The NFIB's Small Business Optimism Index, a seasonally adjusted measure of sentiment among small business owners, fell to 92.6 in March from 92.9 the previous month, the group announced Tuesday. That is the lowest reading since November 2013, and is 3.1 points below the figure for last March. (See also: 5 Biggest Challenges Facing Your Small Business.)

The largest declines from February were seen in the proportion of respondents who thought current inventory was "too low" (down 3 points to a net -5%) and those with job openings they could not fill (down 3 points to a net 25%), although there was a marked uptick in respondents who expect the economy to improve (up 4 points to a net -17%). The most commonly cited reason for saying it was "not a good time" to expand was economic conditions, followed by the political climate.

A net 22% reported lower earnings in the last three months compared to the previous three months. That is the lowest reading since October 2014. 

A net 9% said they expected to increase hiring in the next three months, a 1-point drop from February and a 3-point drop year-over-year.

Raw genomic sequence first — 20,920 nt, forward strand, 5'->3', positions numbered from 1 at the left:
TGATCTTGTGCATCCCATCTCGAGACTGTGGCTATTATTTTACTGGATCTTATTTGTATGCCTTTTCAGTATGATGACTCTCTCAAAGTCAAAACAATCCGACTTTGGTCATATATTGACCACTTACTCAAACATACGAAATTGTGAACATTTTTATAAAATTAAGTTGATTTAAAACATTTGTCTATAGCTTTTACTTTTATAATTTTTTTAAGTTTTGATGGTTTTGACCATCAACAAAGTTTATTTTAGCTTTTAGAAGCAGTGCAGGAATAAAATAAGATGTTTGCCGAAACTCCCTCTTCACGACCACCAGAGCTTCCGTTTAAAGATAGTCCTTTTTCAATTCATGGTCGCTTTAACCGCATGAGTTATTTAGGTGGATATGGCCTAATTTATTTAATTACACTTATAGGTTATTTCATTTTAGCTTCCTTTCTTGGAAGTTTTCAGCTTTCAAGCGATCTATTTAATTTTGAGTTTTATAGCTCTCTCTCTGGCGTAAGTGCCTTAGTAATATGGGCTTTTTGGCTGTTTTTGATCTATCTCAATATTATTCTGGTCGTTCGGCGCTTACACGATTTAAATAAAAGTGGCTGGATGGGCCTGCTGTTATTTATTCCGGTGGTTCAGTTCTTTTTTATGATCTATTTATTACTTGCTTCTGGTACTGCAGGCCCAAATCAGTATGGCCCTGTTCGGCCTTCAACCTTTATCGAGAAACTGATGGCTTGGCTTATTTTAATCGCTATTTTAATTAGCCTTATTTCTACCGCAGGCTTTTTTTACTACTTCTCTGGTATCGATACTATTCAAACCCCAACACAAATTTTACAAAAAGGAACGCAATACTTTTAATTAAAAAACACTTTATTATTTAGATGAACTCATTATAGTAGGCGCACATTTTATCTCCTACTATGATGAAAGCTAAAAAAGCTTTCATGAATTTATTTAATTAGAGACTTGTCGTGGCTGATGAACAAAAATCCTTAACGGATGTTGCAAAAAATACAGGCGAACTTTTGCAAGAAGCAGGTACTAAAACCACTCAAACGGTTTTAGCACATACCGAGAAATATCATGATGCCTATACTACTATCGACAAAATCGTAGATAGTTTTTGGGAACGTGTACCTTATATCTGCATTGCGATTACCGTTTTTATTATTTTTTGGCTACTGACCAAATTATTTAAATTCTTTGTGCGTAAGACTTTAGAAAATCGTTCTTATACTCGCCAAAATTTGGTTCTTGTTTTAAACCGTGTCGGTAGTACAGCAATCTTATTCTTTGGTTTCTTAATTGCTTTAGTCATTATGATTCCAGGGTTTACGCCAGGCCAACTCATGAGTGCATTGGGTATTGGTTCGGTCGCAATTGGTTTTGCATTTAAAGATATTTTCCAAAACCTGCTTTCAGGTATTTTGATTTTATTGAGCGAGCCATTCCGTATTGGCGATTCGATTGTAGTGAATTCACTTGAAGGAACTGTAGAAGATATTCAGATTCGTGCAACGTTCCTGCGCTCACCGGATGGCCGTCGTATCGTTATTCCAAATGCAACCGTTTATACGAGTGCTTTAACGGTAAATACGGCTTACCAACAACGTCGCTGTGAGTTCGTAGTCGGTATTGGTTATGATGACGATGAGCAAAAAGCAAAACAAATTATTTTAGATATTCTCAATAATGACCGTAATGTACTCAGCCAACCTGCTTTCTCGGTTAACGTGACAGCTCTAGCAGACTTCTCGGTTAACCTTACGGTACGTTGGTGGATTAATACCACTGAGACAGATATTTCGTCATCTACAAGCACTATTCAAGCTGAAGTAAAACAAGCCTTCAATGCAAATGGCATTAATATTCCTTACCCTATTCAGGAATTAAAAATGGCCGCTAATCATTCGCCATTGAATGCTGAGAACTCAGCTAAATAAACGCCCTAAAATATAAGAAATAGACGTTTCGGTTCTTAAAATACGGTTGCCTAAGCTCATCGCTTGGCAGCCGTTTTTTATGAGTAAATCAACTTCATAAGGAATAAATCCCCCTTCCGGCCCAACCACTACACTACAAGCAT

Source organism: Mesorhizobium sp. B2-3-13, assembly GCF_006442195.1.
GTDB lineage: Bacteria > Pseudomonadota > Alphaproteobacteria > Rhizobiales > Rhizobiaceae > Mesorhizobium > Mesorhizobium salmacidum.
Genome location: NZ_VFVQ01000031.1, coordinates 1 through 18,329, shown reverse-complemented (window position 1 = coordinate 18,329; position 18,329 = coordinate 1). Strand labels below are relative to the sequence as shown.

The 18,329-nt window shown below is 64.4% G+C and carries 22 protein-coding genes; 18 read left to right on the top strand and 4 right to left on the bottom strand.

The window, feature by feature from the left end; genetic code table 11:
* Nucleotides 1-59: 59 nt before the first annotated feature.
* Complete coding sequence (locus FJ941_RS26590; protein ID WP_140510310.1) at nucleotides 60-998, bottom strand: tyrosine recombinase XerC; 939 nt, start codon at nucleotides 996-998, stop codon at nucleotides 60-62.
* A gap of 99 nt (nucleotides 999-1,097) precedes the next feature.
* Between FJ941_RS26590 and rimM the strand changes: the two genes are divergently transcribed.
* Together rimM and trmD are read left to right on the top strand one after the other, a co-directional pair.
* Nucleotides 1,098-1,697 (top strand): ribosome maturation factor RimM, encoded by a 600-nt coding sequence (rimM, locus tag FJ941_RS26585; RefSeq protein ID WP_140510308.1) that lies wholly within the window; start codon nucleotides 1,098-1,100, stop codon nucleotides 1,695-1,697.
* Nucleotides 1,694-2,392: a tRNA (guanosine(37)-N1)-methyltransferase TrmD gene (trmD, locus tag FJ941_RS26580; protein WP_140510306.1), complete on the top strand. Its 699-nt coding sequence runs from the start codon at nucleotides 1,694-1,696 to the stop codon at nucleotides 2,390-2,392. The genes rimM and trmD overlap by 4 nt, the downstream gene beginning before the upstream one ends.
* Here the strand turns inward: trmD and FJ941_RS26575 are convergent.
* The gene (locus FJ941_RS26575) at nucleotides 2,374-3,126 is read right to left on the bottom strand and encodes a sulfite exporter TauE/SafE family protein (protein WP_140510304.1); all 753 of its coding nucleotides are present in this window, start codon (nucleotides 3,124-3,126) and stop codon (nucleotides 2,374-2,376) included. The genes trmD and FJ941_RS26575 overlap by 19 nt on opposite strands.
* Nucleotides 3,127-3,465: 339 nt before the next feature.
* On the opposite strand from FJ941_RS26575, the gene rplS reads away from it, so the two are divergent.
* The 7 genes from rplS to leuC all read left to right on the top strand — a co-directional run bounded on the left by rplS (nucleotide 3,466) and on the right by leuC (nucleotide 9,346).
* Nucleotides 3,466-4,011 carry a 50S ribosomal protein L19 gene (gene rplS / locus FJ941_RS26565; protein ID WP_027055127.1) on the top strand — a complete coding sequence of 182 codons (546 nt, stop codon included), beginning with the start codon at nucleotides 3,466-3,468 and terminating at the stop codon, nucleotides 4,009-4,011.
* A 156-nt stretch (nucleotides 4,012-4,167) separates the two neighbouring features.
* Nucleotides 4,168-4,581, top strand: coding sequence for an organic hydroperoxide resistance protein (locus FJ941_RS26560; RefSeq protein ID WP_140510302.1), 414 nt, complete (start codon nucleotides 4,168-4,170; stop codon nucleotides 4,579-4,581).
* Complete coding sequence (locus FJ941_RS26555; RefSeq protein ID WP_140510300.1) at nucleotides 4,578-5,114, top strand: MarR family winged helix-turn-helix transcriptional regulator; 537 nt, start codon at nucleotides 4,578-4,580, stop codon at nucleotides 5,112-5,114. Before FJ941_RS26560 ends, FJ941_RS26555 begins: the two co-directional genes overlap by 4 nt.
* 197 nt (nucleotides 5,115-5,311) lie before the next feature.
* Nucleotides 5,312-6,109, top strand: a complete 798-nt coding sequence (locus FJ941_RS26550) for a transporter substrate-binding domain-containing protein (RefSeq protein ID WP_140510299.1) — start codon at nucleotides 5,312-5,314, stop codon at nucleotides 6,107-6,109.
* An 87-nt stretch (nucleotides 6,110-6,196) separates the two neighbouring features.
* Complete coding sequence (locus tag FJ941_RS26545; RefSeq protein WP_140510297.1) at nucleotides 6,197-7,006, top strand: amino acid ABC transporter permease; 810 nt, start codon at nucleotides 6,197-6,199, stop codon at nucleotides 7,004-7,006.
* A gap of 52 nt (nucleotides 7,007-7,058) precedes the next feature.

Index component Seasonally adjusted level Change from February Change from March 2015
Plan to increase employment 9% -1 -3
Plan to make capital outlays 25% 2 3
Plan to increase inventories -2% -1 -3
Expect economy to improve -17% 4 -15
Expect real sales higher 1% 1 -13
Current inventory (net "too low" minus "too high") -5% -3 2
Current job openings 25% -3 1
Expected credit conditions -6% 1 0
Now a good time to expand 6% -2 -5
Earnings trends -22% -1 -1

The report's summary concludes that the small business sector "is underperforming, doing little more than operating in maintenance mode. Slow economic growth is now just a result of population growth, more haircuts, retail customers, health care patients, etc. But there is no exuberance, no optimism and not much hope, the numbers make it clear."